I was recently interviewed by Martin Cullingford of Gramophone magazine. While I do like Michael Bublé as much as the next woman (whaddya mean, you’re disappointed in me? He really is a lovely young man.) I have spent really quite a lot of my life playing the piano. As you’ll read here, should you be interested…
Gramophone magazine, November 2012
The historian writer and chief curator at Historic Royal Palaces on how carefully researched music can bring history to life
‘I first encountered classical music when my granddad gave us a piano and I started to have lessons when I was four. I didn’t realise it was classical music then. I live in a flat now but if I visit somebody who has a piano I fall on it like a ravening beast. If you had lessons for 15 years, as I did – I did all my grades – it’s bound to have a really deep effect on your life.
My piano teacher Miss Beaumont taught me for those 15 years. At the time I was terrified of her but in retrospect she gave me a great gift of self-discipline and self-reliance. She made me strive for excellence and work hard. To help somebody to get better and really to challenge them, that’s a rare and valuable thing. That’s true of music and performance but also of any other part of life, really.
My piano-playing came to a sad end. This was the worst day of my life so far – and I’m afraid that tells you an awful lot about me. It was the day in 1992 when Labour lost the election and I was devastated by this. Secondly, the pupil lost the pupils versus teachers quiz at our school, and I really thought we were going to win. And thirdly, the news came that I had failed by Trinity College piano diploma, which I had thought I was going to pass. It all happened on the same day. It was the perfect storm of bad news for me, aged 18 or whatever I was, when nothing really bad had yet happened to me. That was the end of my officially competitive, serious piano playing. After that I did go on for a while by myself playing things I really wanted to play and hadn’t been allowed to before, because when I was having my lessons I always had to play light and girlish Mozart – so I played Chopin and Liszt, and that sort of thing.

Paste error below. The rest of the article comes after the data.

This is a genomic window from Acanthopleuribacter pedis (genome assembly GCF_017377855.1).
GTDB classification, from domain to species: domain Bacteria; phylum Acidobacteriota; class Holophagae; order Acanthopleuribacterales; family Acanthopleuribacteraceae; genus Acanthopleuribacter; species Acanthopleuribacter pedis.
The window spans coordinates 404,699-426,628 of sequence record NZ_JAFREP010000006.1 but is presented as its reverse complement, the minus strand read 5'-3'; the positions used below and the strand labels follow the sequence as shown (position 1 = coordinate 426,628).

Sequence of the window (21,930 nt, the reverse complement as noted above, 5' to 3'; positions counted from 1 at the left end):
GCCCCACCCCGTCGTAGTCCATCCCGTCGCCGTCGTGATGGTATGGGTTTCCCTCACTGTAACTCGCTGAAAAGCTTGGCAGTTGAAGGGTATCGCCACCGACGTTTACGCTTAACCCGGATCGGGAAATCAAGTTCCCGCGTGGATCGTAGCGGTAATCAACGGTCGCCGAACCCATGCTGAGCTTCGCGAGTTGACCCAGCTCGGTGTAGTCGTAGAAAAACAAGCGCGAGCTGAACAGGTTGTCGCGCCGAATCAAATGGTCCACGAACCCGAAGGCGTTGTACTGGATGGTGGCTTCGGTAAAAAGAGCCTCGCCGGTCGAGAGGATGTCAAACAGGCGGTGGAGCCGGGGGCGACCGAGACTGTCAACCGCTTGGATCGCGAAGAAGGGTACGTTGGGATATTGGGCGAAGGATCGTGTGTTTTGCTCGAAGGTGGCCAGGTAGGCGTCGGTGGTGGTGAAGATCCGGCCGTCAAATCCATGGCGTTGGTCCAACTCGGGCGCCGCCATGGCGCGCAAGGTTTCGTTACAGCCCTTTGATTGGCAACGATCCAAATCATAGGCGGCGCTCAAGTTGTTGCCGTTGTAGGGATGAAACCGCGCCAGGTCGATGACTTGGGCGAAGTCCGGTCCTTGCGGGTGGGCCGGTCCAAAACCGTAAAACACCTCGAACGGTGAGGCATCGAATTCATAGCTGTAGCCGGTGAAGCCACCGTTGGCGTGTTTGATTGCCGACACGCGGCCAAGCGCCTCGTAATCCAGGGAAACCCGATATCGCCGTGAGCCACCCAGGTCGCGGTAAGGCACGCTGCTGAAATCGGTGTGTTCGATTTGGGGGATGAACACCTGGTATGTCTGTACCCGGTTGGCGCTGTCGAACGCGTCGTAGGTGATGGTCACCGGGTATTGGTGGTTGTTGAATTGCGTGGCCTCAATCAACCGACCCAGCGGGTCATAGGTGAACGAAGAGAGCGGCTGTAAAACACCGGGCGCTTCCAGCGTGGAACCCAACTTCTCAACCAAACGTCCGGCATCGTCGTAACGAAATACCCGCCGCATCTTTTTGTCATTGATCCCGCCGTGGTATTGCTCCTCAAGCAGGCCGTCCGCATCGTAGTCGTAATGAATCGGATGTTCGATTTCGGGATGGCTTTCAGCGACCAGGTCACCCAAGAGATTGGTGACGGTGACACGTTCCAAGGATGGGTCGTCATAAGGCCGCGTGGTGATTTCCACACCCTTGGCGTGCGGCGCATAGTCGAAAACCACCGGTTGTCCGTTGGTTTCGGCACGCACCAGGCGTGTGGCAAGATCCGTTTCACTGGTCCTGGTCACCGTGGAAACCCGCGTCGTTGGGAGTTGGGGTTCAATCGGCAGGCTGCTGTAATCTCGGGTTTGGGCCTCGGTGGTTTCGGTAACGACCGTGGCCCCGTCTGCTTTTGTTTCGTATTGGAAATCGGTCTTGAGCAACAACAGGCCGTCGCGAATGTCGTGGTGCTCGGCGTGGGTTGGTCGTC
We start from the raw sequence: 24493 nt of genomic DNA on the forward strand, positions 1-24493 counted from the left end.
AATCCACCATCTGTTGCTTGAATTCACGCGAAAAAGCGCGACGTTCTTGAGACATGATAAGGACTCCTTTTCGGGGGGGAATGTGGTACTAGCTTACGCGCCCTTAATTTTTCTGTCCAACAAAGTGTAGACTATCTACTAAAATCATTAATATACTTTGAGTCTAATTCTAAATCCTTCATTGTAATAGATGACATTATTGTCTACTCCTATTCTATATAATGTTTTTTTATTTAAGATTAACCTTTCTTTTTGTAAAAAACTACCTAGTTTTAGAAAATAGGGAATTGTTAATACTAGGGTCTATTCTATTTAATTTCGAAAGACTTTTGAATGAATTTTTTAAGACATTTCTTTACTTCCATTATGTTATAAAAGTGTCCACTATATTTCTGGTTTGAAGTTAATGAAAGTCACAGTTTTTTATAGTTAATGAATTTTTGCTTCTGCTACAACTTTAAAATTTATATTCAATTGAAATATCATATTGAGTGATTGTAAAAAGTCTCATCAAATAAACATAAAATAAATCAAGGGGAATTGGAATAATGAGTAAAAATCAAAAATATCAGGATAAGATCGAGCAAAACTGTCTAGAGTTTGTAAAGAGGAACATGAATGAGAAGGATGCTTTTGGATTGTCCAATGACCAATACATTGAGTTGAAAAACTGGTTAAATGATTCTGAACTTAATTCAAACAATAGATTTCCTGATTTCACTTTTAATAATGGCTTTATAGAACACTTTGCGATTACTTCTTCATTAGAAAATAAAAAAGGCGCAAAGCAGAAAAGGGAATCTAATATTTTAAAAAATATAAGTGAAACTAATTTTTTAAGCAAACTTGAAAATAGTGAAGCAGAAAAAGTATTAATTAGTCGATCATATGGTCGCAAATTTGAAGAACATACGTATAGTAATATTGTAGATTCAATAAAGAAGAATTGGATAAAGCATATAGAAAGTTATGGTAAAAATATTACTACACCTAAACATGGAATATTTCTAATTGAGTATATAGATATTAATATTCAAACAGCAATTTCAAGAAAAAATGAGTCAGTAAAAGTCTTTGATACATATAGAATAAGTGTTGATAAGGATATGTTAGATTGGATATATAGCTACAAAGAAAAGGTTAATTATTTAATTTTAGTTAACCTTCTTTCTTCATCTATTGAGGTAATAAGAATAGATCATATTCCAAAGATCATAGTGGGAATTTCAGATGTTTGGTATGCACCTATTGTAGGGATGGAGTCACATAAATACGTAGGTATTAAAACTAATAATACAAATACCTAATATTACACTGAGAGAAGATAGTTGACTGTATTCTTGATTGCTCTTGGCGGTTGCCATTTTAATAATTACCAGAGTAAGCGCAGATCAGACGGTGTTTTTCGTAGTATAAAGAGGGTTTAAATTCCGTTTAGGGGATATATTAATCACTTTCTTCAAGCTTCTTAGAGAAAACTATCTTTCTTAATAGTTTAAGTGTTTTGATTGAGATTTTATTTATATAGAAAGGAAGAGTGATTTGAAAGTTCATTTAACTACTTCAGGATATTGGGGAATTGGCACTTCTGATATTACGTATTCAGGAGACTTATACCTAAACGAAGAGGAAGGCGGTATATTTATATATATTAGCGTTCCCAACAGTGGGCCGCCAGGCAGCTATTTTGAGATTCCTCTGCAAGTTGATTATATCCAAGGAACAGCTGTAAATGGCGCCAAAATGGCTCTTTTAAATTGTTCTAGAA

The reason I stopped playing at university was that I couldn’t afford lessons any more, and, to play, we had to go to the porter’s lodge and get a special key, so that was an obstacle. I went to New College, Oxford – I remember once trying to persuade Edward Higginbottom that when he took the choristers on a tour of Australia he really needed to take some nannies, which was going to be me and my friends, but incomprehensibly he said no.
I also play the clarinet – that’s my second instrument. My third instrument is the tenor saxophone and I used to play in the big band when I was at school. The reason I went for that one is that I felt I’d become chained to the printed page of my piano music. I’ve never been very good at improvisation but it forced me to do it.
We haven’t succeeded in doing this yet but we want to get someone to do a PhD in the music played in all the different rooms at different times at Kensington Palace and Hampton Court Palace. We’re looking for funding – it’s just such a perfect project for somebody – and then we could play the music in the rooms for visitors. We recently had a big conference at Kensington Palace, and Oliver Davies, a retired professor from the Royal College of Music, put together a special concert programme to entertain us in the evening. It was all music that had either been written for, or dedicated to, or had been played by all the people who lived at Kensington Palace. To hear the music that the young Victoria could well have played, in the very rooms where she might have played it, was remarkable. To my mind, it brought this romantic, rebellious but rather repressed teenager to life.
Queen Victoria’s mother, Queen Victoria and Albert and their daughters had very high standards and they were very, very good amateur musicians – I suppose they could afford good lessons and spent their time playing with professional musicians, and of course music was much more part of the fabric, the warp and weft of daily life then. Even though she was running the country to a certain extent, practically every day Queen Victoria would set aside half an hour and she and Albert would play together. When he died, one of the signifiers that she wasn’t well, that she was in mourning, was that she stopped playing. And one of the signs that she was coming back to life again, 10 years or so later, was that she started playing and listening to music once again.’